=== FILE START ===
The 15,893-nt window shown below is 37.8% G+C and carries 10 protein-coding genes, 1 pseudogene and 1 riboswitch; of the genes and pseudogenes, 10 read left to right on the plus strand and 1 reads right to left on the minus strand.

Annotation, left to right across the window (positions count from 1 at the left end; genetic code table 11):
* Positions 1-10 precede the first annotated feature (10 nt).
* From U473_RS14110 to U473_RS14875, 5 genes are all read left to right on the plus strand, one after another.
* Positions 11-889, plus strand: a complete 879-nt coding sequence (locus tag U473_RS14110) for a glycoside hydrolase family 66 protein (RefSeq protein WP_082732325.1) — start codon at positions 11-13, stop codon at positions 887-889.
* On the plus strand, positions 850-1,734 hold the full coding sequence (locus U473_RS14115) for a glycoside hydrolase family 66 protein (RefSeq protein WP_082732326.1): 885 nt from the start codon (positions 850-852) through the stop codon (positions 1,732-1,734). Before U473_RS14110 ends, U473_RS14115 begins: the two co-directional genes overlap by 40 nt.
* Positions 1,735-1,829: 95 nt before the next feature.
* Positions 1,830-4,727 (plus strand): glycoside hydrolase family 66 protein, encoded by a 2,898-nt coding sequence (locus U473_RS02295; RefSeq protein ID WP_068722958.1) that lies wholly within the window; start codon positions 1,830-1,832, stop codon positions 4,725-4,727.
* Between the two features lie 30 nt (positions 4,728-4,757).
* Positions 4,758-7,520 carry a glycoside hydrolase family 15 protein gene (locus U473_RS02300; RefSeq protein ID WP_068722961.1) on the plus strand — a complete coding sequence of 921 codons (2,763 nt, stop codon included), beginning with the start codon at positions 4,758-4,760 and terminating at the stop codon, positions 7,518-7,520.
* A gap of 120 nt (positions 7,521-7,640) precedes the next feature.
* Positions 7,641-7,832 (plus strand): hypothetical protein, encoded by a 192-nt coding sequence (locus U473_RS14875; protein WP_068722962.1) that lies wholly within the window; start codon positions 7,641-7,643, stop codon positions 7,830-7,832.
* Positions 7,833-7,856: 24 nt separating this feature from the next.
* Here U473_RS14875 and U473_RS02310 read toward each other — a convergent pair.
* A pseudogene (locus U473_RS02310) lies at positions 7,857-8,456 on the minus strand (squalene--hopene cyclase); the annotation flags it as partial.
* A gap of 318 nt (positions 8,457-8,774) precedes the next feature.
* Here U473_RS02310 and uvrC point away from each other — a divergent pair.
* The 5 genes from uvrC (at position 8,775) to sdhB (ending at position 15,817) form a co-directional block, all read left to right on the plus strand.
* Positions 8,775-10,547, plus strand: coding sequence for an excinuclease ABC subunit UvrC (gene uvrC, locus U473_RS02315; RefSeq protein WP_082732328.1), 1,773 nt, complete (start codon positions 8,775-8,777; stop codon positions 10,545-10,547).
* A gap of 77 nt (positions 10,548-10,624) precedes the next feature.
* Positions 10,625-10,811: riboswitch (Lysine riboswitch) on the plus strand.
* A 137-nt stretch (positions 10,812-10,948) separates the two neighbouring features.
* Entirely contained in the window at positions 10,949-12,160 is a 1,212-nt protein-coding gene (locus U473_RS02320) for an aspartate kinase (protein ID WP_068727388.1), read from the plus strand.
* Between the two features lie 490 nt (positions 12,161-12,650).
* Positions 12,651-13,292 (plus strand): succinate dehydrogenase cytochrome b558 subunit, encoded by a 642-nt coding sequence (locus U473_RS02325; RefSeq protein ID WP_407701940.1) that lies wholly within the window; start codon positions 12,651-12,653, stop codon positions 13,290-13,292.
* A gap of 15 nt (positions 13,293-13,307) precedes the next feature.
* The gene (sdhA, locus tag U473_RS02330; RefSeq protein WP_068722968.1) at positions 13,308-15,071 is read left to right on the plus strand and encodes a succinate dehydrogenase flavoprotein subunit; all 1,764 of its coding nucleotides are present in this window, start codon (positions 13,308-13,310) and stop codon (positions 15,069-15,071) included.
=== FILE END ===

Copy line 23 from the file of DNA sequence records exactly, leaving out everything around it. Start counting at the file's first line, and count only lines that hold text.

* Entirely contained in the window at positions 10,949-12,160 is a 1,212-nt protein-coding gene (locus U473_RS02320) for an aspartate kinase (protein ID WP_068727388.1), read from the plus strand.